How do forests benefit Canadians?
Forests provide a wide range of economic, social and environmental benefits. The forest sector continues to be a major contributor to Canada’s economy. The sector provides income for local workers in 2,400 communities, contributes $25.2 billion to nominal GDP, supports more than 300 forest-reliant communities and directly employs more than 184,000 Canadians.
Canada’s forests play an essential role in the economy and the lives of Canadians, including in Indigenous and rural communities. Forests sustain life by providing essential habitat, food, renewable energy and materials. They also provide important environmental services and opportunities for spiritual and cultural enrichment. The forest sector supports about 300 forest-reliant communities and directly employs 205,365 Canadians, including approximately 12,000 First Nations, Métis and Inuit people. Forest ecosystems also provide important biodiversity habitat; supply goods and services that can drive sustainable growth; and are an essential part of the solution to climate change. Sustainably managed forests, and the wood products produced from them, provide important pathways to manage carbon and help mitigate the impacts of climate change.
Key sustainability indicators
Explore the report to find information on the key sustainability indicators:
- Forest sector employment: Annual indicator of direct employment in the forest sector. This indicator is an important measure of how the forest sector contributes nationally to the economic and social welfare of Canadians.
- Forest sector average earnings: Annual average earnings in the forest sector. Trends in average earnings indicate the overall importance of the sector to the economy, especially when compared with other industries.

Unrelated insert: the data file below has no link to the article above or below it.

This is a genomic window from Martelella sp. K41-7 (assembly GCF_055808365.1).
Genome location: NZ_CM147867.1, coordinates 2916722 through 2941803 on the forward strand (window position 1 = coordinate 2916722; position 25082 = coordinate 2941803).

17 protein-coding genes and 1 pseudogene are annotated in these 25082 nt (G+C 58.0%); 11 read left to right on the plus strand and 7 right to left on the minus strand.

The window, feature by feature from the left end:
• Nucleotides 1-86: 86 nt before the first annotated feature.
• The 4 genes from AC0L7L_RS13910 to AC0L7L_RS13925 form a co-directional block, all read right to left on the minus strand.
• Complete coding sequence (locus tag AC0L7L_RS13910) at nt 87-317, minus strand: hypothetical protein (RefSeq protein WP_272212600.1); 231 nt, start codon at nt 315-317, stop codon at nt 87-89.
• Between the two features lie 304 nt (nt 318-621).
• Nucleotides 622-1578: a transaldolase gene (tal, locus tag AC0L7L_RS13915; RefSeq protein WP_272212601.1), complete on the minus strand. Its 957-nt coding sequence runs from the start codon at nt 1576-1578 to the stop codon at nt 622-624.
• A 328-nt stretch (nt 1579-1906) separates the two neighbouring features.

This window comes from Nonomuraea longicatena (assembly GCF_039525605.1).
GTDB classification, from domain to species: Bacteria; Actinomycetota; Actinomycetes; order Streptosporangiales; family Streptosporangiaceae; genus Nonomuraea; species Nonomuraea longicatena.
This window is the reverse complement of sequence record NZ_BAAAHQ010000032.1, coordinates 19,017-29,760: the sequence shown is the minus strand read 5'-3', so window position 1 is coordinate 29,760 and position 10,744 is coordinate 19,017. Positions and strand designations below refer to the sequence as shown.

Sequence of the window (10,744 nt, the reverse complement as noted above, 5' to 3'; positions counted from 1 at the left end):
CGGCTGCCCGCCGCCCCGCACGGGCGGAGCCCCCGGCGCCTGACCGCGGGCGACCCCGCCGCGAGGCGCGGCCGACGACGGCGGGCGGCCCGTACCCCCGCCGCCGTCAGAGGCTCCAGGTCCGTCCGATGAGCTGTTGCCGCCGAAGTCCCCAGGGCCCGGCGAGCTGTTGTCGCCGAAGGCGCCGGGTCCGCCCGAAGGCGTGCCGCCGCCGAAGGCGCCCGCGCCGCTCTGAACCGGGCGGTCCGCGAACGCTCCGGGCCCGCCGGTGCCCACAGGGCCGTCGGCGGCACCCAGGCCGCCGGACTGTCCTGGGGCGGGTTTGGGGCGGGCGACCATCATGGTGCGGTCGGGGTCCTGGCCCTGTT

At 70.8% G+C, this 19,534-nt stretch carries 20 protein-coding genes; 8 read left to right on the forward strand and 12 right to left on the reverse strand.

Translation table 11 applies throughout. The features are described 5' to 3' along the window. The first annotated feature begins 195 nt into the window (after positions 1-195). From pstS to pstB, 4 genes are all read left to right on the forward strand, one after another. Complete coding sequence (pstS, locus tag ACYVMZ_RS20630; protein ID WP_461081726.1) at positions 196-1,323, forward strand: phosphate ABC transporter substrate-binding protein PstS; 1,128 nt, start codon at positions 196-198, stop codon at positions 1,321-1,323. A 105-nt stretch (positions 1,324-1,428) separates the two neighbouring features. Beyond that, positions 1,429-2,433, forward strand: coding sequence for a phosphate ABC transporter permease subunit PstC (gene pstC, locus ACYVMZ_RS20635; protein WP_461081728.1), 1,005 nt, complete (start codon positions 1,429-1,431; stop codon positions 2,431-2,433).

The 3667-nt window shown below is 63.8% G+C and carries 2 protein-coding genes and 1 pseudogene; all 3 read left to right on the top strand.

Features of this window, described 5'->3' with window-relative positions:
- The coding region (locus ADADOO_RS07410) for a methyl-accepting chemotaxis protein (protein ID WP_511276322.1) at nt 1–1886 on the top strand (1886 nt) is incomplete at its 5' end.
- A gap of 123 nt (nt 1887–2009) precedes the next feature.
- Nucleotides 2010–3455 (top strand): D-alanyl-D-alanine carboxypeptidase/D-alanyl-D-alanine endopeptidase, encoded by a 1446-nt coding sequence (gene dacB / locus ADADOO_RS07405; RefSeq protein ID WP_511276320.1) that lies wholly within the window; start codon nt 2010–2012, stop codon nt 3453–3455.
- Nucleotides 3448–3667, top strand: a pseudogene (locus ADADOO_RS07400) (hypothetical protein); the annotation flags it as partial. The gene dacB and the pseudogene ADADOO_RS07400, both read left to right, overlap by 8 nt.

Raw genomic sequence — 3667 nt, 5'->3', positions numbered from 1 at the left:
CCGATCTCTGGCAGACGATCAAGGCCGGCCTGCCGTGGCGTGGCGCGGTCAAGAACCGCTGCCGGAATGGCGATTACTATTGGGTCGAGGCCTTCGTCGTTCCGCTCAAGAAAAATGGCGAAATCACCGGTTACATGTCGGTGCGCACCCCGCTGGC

- Forest communities: Percentage of people working and living within Canada’s forests. Forests provide a range of important economic, cultural and environmental benefits for many Canadian rural and urban communities (download the report for more details).
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Forest sector employment
Forest sector direct employment, 2011–2021
Between 2011 and 2021, total employment fluctuated at around 200,000 jobs, with a high of just over 210,000 in 2018 and a low of under 190,000 in 2020. In 2021, the total employment increased again to over 205,000 jobs. On average, the wood product manufacturing subsector makes up the greatest share of the forest sector employment, followed by the pulp and paper product manufacturing and the in-forest activities subsectors.
Table showing direct employment in the forest sector for each year from 2011 to 2021 for three subsectors: pulp and paper product manufacturing, wood product manufacturing and in-forest activities.
|In-forest activities||Pulp and paper product manufacturing||Wood product manufacturing|
Forest sector average earnings
Average earnings in the forest sector compared with all manufacturing sectors, 2011–2021
Average annual earnings for the forestry and logging subsector rose steadily from a low of just below $50,000/year in 2011 to nearly $53,000/year in 2021.
Average annual earnings for the pulp and paper product manufacturing subsector experienced more annual variability than the other forest subsectors, but hovered around an average of about $60,000/year. Average annual earnings were lowest at about $56,000/year in 2014 and highest at about $63,000/year in 2019, but had a notable drop in 2018 ($57,000/year).
Average annual earnings for the wood product manufacturing subsector were fairly stable with a slight overall increase from a low of around $45,000/year in 2011 to almost $49,000/year in 2020, with a spike in 2017 of over $50,000/year.
Average annual earnings across all manufacturing sectors have remained steady from 2011 to 2021 at about $50,000/year.
Table showing the average annual earnings per person, in 2012 dollars, for three forest subsectors (forestry and logging, pulp and paper product manufacturing, and wood product manufacturing) compared to the average annual earnings per person for all manufacturing sectors from 2011 to 2021.
Average earnings (2012 dollars)
|Forestry and logging||Pulp and paper product manufacturing||Wood product manufacturing||All manufacturing|
Sources and information
See Sources and information in the downloadable report for detailed sources.
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